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Please use this identifier to cite or link to this item: http://hdl.handle.net/1942/26456

Title: An observational time and motion study of denosumab subcutaneous injection and zoledronic acid intravenous infusion in patients with metastatic bone disease: results from three European countries
Authors: Body, Jean-Jacques
Gatta, Francesca
De Cock, Erwin
Tao, Sunning
Kritikou, Persefoni
Wimberger, Pauline
Mebis, Jeroen
Peeters, Marc
Pedrazzoli, Paolo
Caraceni, Augusto
Adamo, Vincenzo
Hechmati, Guy
Issue Date: 2017
Citation: SUPPORTIVE CARE IN CANCER, 25(9), p. 2823-2832
Abstract: Purpose Denosumab (administered via subcutaneous injection) demonstrated superior efficacy versus the intravenously administered zoledronic acid in the prevention of skeletal-related events in an integrated analysis of three head-to-head phase III trials in patients with bone metastases secondary to solid tumors. To date, no studies have evaluated treatment administration duration endpoints of these two agents. Methods A multinational, multi-site, observational time and motion study conducted in 10 day oncology units (DOUs) across Belgium, Germany, and Italy. Observations of process time included task time and active healthcare professional (HCP) time for pre-defined tasks. Patient time measurements included entering/exiting the DOU, treatment room, and treatment chair or examination table. Results A total of 189 patients were enrolled (82 received zoledronic acid and 107 received denosumab) and 238 observations were recorded (104 for zoledronic acid and 134 for denosumab). Mean total task time was reduced by 81% when denosumab was used versus zoledronic acid (8.4 versus 44.2 min; p < 0.0001; pooled analysis across all countries). Pooled estimates for active HCP time were 12.2 min for zoledronic acid and 6.9 min for denosumab (44% reduction; p < 0.0001). Conclusions In the countries studied, using denosumab compared with zoledronic acid reduced total task time and active HCP time. Thus, HCPs have more time to dedicate to other patients or care activities. An ability to increase the volume of appointments within DOUs could reduce waiting lists in sites operating at full capacity and increase overall productivity and efficiency in hospital processes.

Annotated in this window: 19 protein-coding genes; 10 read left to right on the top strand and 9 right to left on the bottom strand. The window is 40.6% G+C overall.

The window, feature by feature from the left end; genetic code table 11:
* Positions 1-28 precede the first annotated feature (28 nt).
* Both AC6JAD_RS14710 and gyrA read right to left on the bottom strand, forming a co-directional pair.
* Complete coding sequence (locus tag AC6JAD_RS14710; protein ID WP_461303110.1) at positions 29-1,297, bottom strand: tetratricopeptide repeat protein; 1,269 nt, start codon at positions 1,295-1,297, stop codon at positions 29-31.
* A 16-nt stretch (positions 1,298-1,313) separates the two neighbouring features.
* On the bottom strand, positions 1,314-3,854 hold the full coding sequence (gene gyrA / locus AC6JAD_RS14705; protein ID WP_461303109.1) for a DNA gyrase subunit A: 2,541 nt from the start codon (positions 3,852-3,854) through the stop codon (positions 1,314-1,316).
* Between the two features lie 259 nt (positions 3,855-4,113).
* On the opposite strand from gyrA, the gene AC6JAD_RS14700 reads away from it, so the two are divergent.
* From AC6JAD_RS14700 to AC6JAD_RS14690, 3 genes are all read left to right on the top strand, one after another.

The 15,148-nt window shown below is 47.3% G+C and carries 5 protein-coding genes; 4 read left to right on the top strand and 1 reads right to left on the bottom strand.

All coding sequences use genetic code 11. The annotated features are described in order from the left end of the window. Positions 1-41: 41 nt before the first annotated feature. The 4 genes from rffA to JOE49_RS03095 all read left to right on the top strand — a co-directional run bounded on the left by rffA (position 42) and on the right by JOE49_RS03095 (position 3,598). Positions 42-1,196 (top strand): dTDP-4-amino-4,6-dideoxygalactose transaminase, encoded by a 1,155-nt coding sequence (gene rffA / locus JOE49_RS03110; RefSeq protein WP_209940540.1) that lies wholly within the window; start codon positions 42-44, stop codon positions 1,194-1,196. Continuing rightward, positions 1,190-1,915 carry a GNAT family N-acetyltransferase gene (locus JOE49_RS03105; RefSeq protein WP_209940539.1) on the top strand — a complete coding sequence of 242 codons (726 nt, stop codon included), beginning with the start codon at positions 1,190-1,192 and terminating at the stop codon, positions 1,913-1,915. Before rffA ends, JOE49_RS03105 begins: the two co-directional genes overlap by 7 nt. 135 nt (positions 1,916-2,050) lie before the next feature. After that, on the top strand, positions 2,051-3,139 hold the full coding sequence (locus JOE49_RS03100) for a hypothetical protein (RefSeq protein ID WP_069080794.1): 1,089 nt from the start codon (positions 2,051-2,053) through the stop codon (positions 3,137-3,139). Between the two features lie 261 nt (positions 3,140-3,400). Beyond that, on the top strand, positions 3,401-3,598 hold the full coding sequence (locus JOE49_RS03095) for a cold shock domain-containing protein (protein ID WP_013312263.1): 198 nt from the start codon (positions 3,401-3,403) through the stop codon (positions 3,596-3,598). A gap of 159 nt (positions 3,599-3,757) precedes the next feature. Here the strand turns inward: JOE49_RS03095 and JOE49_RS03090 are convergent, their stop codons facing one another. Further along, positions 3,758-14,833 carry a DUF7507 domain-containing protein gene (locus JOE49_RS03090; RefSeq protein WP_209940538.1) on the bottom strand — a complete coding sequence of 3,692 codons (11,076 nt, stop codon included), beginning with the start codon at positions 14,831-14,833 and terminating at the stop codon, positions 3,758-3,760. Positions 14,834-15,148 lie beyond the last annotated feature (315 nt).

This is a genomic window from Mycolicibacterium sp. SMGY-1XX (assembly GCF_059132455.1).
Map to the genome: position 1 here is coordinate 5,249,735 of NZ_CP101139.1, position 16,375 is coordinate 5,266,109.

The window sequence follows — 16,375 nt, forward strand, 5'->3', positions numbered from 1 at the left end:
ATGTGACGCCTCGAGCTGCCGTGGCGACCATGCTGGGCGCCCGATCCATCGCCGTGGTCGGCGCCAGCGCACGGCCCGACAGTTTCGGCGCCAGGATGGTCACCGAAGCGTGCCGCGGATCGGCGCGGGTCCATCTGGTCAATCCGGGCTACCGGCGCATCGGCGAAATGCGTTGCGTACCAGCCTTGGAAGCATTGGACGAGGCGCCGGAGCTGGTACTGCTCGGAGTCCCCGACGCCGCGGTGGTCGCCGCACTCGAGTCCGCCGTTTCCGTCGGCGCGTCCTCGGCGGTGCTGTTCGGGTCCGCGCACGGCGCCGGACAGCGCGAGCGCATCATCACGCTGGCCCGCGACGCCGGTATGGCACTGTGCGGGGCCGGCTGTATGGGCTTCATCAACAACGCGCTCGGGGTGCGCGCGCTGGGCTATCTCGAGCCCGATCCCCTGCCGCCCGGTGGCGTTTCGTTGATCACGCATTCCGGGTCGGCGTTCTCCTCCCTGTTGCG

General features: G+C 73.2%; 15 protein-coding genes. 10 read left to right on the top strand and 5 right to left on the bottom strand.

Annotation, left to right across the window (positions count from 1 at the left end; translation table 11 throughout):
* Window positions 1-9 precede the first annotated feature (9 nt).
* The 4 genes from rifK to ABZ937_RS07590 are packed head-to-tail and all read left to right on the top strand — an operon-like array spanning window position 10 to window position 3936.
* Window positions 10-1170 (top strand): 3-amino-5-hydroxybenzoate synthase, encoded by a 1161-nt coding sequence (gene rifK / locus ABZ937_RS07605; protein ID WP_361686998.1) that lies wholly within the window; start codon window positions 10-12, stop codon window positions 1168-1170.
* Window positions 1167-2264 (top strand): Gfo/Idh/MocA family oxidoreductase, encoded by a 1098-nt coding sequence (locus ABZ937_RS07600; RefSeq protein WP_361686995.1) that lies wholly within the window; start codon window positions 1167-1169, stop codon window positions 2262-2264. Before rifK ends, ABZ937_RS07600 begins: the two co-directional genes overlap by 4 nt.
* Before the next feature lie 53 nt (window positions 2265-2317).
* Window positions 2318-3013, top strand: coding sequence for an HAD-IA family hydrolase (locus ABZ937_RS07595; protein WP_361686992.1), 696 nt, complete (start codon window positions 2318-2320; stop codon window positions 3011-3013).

URI: http://hdl.handle.net/1942/26456
DOI: 10.1007/s00520-017-3697-5
ISI #: 000406340400019
ISSN: 0941-4355
Category: A1
Type: Journal Contribution
Appears in Collections: Research publications

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